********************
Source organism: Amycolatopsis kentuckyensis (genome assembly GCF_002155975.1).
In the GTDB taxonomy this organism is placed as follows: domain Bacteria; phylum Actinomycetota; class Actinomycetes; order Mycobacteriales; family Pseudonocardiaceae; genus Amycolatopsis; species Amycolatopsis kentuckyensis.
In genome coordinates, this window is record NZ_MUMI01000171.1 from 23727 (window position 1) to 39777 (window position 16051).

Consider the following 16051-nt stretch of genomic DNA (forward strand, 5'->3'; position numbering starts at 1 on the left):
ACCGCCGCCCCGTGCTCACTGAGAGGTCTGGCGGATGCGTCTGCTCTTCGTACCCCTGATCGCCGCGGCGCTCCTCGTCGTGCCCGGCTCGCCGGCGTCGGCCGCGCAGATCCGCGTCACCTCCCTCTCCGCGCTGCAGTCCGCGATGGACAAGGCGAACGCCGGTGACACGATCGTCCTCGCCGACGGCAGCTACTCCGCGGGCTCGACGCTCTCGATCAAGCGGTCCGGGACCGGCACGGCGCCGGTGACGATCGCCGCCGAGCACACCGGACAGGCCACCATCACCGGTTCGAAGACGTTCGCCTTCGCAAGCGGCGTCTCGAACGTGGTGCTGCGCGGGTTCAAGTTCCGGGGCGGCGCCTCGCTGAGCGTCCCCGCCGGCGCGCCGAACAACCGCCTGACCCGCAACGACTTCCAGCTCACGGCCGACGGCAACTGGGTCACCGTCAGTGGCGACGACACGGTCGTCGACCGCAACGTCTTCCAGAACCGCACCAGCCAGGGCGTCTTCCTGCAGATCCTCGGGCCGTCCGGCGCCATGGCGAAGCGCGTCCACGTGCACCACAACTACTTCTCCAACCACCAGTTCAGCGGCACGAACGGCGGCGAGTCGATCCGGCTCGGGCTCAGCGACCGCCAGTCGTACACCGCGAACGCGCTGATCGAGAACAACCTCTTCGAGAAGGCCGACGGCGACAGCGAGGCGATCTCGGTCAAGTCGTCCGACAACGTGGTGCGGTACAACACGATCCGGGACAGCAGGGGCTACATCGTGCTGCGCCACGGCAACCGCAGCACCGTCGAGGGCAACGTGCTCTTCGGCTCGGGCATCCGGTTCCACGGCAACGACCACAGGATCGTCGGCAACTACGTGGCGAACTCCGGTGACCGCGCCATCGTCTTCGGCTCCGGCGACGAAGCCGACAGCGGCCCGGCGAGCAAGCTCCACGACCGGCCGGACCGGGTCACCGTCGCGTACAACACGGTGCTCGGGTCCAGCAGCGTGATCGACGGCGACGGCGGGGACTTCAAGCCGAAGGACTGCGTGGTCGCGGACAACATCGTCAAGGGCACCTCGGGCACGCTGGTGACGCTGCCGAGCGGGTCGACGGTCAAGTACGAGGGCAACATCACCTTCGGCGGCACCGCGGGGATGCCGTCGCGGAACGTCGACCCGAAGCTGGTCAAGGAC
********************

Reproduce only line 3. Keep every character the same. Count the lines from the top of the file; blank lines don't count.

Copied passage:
In genome coordinates, this window is record NZ_MUMI01000171.1 from 23727 (window position 1) to 39777 (window position 16051).